Google playing Atari (how?)

Pretty excited today, saw on the new that Google has made this cutting edge break through in making a ‘general agent’ which plays Atari games.

The bad news is, it is not breaking news. In fact it is over 2 years old.

The cool news is, I spent the summer working on improving some of the limitations for my MSc in Intelligent Systems and Robotics, and I am eager to talk about the project.


The concept of playing Atari games with a general agent was originally was started by Deepmind. Deepmind was an unusual business, perhaps a business for future entrepreneurs, in which they did not produce anything. They simply got the best machine learning people together and researched really interesting topics, like Deep Reinforcement Learning. I’m partly guessing here, but there funding is likely to have come from industrial partners want to get in on cutting edge projects.

Anyway, Google bought Deepmind for a lot of money (See here) and now Google own their work and have continued to develop it further.

Machine Learning

So the system works through the use of Q-Learning which is a form of Reinforcement Learning (RL). RL is a semi supervised machine learning technique. The semi supervised aspect is that the system needs something to aim for, like a goal, or in this case a score. By getting a increase in score then the system was gone a good job and by loosing a life the system did a bad job.

In addition to this the system also takes pixel data from the screen. It processes this through a technique called a Convolutional Neural Network (CNN). CNNs are based on biological systems, specifically Cat’s eyes (and also Monkey’s eyes) and is based on the work of LeCun. This process extracts the features of an image with the aim of reducing the image data size whilst maintaining the features. Below you can see an example of this working with the MNIST character database (taken from LeCun’s website).


As shown, this model has 3 layers, as the layers get smaller less data is stored but features (which loose their pattern to us) are still present.

So how does it all work?

So now we know the two underlying processes how does it work? The first this to understand is that Q-Learning needs two things, the state and the action which are represented as Q(s,a). The output from the CNN is the state and the actions are the viable control actions (fire, move left, move right, etc).  So each state and action has a value, starting as 0.0000. Imagine a speadsheet, the left column is the possible states and the headings across are the actions.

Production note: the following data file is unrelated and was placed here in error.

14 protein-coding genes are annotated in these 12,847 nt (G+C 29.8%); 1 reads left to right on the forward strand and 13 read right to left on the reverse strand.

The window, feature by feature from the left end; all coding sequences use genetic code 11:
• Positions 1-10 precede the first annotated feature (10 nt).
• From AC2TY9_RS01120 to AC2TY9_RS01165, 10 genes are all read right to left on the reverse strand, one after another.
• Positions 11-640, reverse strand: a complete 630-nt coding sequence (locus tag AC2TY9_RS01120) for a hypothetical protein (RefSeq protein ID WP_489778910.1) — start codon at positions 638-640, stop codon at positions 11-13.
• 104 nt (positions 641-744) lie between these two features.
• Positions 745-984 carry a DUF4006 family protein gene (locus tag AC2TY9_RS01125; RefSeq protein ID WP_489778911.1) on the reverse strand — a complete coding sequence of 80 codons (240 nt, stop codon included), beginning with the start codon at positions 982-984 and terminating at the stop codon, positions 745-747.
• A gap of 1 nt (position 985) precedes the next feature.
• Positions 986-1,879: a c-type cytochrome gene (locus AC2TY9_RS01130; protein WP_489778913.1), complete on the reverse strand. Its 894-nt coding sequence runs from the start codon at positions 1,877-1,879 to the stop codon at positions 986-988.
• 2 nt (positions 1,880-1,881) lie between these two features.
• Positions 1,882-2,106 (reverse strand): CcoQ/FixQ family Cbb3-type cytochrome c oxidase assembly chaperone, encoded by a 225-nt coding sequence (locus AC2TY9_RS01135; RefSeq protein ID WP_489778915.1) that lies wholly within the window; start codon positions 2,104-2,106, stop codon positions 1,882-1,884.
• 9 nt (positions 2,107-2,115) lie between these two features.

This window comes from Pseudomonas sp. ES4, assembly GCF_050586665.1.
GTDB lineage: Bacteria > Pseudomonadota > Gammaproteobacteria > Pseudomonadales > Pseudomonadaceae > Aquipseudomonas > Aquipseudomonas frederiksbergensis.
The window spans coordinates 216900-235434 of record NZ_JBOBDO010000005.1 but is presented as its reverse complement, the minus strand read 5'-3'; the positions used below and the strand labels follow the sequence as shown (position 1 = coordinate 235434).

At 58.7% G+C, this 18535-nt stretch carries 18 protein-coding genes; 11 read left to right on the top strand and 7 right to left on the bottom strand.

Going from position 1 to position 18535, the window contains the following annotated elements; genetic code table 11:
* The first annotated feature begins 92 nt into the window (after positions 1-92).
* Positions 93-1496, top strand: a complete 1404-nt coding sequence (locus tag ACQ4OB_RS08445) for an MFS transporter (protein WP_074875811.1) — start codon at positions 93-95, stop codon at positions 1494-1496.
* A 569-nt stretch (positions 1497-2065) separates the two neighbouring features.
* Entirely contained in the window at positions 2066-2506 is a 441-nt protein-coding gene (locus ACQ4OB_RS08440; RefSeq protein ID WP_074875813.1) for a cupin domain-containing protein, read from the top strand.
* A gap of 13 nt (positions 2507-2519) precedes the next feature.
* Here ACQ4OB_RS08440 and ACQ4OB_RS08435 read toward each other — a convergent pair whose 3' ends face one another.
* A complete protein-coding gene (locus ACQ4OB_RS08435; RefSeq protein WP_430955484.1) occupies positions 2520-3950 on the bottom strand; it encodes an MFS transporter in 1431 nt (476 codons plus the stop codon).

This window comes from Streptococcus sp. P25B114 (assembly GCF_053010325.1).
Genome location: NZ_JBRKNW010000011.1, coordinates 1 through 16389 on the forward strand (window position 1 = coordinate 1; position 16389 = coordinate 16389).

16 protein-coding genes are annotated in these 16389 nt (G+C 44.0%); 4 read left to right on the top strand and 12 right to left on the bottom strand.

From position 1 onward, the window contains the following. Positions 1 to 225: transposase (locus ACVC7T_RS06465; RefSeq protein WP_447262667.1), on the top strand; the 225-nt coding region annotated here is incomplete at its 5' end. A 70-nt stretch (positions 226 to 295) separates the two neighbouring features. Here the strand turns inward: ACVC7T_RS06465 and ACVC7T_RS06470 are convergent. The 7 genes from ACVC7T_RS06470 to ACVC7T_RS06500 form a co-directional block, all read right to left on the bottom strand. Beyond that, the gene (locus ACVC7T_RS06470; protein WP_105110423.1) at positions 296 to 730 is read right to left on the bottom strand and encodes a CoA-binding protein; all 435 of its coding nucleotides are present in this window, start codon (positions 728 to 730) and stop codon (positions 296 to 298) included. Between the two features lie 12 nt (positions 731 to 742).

Each time the system triggers/ticks/update (tried to do something) it checks if the state exists, if it doesn’t it adds the state to the list and sets all the actions to 0.000. It then tries a random action and the updates the Q value for that state/actions as discussed later. If the state does exist it will perform the action with the highest Q Value. I would also guess occasionally it would randomly try a different action that the one with the highest Q-Value, this would avoid problems (not discussed here).

The update rule for updating the Q Values is based on a couple of things. Firstly was there a reward (score increase), how big was the reward and then was series of states/actions helped achieve the reward. This last part is achieved through a delayed rewards as discussed in general Q Learning theories. This can be seen in this equation from Wiki (sorry fellow academics) and you have read how it works here.



So the system works, we know it works and in short, it is awesome. They have developed an agent which only needs to be given a few things (reward, controls, states). From this is can learn to play games, and trust me it is awesome from a machine learning point of view and it really does work.

The system has further applications, just using a simple example of Advertising promotions. The state is your browsing history/pattern, the actions is what type of Ad to show you and the reward is obvious, did you click it. But this system can go beyond this, how about stock market trading?

Now the bad part they aren’t telling you. First, processing images through a CNN is computationally intensive. Doing it with a CPU is too slow however running it thought a GPU is a lot better. Secondly, the system builds up its ‘knowledge’ through random actions, this makes the system make a lot of mistakes in the training process. It starts with 0.000 for all actions and states and has to build this knowledge up. Imaging training a system with live data, all those mistakes. Thirdly, training takes ages, and I mean ages. Think how many possible combinations of events on the screen can be happening, even when CNNs reduce the state it is still massive.

Want to have a go?

If you want to have a go I recommend a few things….

Read this paper it is by the people at Deepmind titled – Playing Atari Games with Deep Reinforcement Learning

Have a look at the Arcade Learning Environment  (ALE) – Has papers, examples and it what Deepmind built their system with (Python and Java support)

You should also look at Theano for the convolutional neural network aspects. I recommend starting with the logistic regress part first though. And if you get as far as CNNs, enable CUDA if you have it.

Stella VCS is a great Atari 2600 emulator

This chap (Krist Jankorjus) had a go a recreating the Deepmind project for his MSc and put the code of Github. Warning, I don’t know how far he got BUT you can see how he interacts with ALE. A special big thanks to him for distributing the work via Githib.

How do I know all of this?

Easy, I did my MSc project trying to reduce the costly nature of the training process.